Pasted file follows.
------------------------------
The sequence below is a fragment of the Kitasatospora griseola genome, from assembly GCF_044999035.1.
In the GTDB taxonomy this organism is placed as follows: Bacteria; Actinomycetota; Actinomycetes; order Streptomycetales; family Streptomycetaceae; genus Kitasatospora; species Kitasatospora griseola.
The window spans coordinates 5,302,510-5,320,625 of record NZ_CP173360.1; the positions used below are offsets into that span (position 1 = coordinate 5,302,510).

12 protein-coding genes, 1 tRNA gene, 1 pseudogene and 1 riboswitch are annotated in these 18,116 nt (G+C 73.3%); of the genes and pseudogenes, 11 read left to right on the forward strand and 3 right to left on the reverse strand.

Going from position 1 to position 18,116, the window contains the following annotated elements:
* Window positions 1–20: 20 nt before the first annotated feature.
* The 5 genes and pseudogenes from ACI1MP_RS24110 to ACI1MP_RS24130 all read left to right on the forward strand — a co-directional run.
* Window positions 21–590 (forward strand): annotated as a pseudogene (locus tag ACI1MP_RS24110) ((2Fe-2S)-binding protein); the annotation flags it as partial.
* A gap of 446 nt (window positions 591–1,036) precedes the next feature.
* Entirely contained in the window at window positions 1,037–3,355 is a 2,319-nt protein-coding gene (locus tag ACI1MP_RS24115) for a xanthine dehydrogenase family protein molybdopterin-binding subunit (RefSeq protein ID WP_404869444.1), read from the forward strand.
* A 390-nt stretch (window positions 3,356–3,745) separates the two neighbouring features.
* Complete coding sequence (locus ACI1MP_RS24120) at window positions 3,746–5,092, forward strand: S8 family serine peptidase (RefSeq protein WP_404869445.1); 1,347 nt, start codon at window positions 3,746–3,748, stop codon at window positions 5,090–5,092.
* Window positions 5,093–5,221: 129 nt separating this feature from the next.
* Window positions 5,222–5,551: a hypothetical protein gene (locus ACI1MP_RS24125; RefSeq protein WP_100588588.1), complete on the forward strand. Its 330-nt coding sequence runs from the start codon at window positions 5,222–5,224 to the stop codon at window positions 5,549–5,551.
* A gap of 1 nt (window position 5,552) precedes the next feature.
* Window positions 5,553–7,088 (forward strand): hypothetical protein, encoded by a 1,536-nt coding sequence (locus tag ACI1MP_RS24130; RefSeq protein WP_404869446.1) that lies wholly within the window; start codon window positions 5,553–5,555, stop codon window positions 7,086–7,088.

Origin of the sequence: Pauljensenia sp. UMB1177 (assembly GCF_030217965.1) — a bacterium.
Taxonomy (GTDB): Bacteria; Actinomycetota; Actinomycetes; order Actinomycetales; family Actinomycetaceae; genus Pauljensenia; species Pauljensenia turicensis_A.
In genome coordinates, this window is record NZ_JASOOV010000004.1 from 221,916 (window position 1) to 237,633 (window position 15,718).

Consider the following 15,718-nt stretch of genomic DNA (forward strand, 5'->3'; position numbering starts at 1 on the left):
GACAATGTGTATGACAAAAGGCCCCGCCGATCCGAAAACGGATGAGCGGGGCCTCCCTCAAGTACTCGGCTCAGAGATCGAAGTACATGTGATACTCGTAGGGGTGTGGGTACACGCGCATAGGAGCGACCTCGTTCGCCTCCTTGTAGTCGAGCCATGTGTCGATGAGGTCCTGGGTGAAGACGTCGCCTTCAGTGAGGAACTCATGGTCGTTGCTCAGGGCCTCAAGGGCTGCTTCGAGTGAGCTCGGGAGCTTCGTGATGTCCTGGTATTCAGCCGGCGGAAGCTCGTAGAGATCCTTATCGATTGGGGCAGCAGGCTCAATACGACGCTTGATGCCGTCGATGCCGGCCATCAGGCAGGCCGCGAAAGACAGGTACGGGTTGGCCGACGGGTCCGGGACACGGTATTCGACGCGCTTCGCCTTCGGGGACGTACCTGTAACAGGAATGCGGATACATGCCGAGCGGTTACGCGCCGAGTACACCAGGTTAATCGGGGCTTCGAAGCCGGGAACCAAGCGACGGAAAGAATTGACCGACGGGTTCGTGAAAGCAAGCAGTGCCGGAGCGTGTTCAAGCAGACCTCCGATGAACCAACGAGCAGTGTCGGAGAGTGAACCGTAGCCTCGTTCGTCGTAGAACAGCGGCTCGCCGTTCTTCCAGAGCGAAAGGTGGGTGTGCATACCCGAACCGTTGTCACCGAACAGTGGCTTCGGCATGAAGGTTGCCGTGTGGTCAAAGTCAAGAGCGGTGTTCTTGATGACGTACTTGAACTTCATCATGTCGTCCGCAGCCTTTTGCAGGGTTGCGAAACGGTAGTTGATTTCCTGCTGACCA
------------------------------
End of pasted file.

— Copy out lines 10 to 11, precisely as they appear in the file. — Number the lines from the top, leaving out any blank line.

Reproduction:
* Entirely contained in the window at window positions 1,037–3,355 is a 2,319-nt protein-coding gene (locus tag ACI1MP_RS24115) for a xanthine dehydrogenase family protein molybdopterin-binding subunit (RefSeq protein ID WP_404869444.1), read from the forward strand.
* A 390-nt stretch (window positions 3,356–3,745) separates the two neighbouring features.